Hokusai and the Thirty-six Views of Mt. Fuji - In Japan, Mt. Fuji is a sacred place and a symbol of the country itself. Rising majestically near the center of Japan, Fuji dominates the landscape and the Japanese national identity. At the age of sixty-nine, the great Hokusai began what would become the most famous landscape print series of ukiyo-e, his incredible Thirty-six Views of Mount Fuji.
Originally intended to comprise thirty-six prints, the publisher added an additional ten images, bringing the series total to forty-six woodblocks. Originally published around 1830, Hokusai's bold compositions capture the strength, beauty, and symbolism of Mt. Fuji in rain and snow, at sunrise and dusk, and from a variety of vantage points. The series includes some of Hokusai's greatest masterpieces. These fantastic images portray the strength and majesty of nature, leading the viewer to contemplate man's place in relation to the natural world. A truly magnificent series, Thirty-six Views of Mount Fuji justly remains Hokusai's most famous and highly regarded work.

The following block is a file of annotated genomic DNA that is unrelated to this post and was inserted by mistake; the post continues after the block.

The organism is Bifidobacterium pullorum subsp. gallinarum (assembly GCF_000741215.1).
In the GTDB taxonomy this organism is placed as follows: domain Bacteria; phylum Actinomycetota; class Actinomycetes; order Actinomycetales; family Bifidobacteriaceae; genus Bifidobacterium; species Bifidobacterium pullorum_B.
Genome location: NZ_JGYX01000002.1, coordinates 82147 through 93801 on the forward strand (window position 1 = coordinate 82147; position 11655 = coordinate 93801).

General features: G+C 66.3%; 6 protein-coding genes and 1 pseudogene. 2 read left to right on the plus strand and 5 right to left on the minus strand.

Mountain Climbers - An interesting and unusual view of Fuji, the only print not depicting the mountain's general configuration. Here pilgrims are seen climbing up the side of the road, a large group huddled in the cave for warmth.
Artist - Hokusai (1760 - 1849)
Image Size - 9 1/2" x 14 1/8" + margins as shown
Condition - This print with excellent color and detail as shown. Backed with paper. Some soiling. Toning with age, see photos. Nice overall.